17-month wait for drug program: court told

THE waiting list for a drug- diversion program has blown out to 17 months, the Launceston Magistrates Court has heard. The Law Society of Tasmania said urgent funds were needed for the court-mandated drug diversion program in Launceston.

The program is capped at 20 participants and the Justice Department said the waiting list had gone from 13 to six offenders.

Last week a Launceston lawyer said his client was told he could wait up to 17 months to get into the program.

Another practitioner told the magistrate that the wait was "so long you might as well not have it [the program]".

" Members in Launceston are telling me that many of their clients who are eligible are taking the option of going to prison rather than waiting for a place to be made available on the program," society president Anthony Mihal said.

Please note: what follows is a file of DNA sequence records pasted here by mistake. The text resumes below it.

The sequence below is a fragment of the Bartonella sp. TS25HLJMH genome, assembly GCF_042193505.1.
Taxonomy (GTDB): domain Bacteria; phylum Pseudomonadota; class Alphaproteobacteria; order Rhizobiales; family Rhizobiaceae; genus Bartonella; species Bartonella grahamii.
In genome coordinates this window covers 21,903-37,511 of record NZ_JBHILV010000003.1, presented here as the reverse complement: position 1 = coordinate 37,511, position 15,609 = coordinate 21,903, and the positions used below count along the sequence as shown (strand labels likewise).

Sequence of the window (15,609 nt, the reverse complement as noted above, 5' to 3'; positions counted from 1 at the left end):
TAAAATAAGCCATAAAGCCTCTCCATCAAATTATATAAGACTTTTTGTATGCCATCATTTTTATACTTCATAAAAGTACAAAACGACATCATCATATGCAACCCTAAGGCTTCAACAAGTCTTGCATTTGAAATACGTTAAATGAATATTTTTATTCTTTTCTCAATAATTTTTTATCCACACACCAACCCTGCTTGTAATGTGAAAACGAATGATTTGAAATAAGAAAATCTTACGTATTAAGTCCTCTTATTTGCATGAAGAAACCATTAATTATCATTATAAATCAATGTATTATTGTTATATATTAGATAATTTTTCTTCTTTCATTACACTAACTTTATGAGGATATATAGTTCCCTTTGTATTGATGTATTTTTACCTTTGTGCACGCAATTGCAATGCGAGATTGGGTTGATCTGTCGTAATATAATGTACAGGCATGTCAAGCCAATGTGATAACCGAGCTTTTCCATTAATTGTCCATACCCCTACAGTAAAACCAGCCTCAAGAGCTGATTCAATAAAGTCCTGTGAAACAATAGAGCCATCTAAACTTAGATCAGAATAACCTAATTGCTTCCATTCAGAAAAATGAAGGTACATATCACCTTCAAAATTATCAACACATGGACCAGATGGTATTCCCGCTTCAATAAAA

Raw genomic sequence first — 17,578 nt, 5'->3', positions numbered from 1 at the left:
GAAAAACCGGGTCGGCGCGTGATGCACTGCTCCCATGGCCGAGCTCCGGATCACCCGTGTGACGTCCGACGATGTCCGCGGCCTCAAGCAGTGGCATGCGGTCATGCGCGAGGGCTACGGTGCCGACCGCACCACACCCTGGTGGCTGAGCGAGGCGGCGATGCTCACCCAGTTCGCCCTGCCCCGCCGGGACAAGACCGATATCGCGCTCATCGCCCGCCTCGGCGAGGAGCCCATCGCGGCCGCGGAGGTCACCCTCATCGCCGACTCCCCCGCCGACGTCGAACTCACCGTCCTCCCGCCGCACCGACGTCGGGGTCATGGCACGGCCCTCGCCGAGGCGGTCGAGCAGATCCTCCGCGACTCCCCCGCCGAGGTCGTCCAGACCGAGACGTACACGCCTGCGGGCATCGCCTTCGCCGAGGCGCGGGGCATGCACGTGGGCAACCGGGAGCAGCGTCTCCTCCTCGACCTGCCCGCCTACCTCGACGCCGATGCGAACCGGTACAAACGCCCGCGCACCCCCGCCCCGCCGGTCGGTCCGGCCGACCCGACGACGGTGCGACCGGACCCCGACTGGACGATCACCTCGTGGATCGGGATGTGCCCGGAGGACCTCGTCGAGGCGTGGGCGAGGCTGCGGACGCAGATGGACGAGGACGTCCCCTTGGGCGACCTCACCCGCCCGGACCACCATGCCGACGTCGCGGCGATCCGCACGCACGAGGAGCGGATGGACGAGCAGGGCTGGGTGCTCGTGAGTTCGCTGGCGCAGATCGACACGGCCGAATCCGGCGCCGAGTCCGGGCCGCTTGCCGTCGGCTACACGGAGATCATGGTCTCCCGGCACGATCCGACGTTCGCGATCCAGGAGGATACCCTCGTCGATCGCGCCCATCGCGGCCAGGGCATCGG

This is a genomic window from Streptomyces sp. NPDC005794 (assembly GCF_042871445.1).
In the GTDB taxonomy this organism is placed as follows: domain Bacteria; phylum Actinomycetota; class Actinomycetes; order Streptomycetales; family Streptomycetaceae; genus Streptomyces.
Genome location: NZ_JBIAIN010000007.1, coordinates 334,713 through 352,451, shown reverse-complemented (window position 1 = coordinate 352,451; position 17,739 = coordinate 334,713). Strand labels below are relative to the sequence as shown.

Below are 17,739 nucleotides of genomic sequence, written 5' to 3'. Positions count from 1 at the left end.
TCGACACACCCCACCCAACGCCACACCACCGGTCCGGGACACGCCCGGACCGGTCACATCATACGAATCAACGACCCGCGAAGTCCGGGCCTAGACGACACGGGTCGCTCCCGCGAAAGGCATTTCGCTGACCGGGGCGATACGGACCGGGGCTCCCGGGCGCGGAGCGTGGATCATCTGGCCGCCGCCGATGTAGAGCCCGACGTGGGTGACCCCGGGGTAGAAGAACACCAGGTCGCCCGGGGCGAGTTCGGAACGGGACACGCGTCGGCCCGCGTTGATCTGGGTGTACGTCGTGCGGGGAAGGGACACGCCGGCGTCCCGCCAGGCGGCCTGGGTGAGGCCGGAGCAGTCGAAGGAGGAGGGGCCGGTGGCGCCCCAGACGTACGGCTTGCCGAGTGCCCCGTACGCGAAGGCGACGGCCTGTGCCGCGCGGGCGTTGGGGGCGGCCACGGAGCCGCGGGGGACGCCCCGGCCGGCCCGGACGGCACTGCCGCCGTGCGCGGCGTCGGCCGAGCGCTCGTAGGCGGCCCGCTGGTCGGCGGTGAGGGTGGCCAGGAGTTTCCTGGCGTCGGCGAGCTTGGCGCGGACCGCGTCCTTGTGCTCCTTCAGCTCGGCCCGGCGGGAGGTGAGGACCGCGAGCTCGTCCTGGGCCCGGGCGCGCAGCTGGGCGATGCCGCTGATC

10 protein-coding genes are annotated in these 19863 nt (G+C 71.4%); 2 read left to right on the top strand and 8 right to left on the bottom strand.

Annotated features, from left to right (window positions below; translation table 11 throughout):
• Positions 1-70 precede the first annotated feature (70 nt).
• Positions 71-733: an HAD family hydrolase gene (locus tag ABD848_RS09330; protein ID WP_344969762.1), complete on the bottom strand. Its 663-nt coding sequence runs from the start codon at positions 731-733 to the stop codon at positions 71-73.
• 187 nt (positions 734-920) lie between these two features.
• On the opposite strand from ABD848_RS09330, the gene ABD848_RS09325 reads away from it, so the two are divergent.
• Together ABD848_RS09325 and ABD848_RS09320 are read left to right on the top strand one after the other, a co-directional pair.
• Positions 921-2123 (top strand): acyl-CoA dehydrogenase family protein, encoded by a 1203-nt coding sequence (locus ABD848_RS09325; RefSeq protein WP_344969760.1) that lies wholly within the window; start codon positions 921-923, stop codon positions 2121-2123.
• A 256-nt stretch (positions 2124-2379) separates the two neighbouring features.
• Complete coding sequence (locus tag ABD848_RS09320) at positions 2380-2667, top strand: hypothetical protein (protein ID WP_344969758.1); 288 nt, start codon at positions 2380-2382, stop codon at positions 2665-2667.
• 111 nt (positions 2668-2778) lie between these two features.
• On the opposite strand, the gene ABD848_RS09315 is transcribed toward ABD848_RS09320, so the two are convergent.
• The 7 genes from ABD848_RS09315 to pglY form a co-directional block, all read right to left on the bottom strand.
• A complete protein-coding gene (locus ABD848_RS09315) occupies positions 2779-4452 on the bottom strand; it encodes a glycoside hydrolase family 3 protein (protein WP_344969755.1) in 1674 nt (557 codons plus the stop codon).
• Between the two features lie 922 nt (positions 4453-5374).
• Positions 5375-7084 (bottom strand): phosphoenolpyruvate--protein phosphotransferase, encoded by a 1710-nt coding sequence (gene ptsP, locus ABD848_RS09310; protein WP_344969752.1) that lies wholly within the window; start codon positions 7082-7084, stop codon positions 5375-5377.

He said the cost of the program was significantly less than the estimated $140,000 required to house a prison inmate per year.

Offenders can only enter the program if their crimes are drug-driven and they would otherwise serve time.

Violent and sex offenders are prohibited.

Those that fail the program are liable to be resentenced to prison.

"The program is not a soft option. It is rigorous and time consuming. It is a two- year intensive program during which the threat of imprisonment is hanging over the offenders head," Mr Mihal said.

"If the program achieves its aim and rehabilitates an offender whose drug addiction is a factor in his or her offending, the likelihood of reoffending should be greatly reduced."

Mr Mihal said for those who end up in jail instead the recidivism rate was about 60 per cent.

The Justice Department, which administers the program, would not confirm waiting times to access the program.

Statewide it received $1.5million in funding this financial year.

Offenders are now fully assessed up front so they don't linger on a waiting list only to be knocked back from the program, a department spokeswoman said.

This was not previously the case.

"Magistrates will also be advised of the anticipated wait time for offenders that are assessed as both eligible and suitable, to assist in avoiding backlog and delay," she said.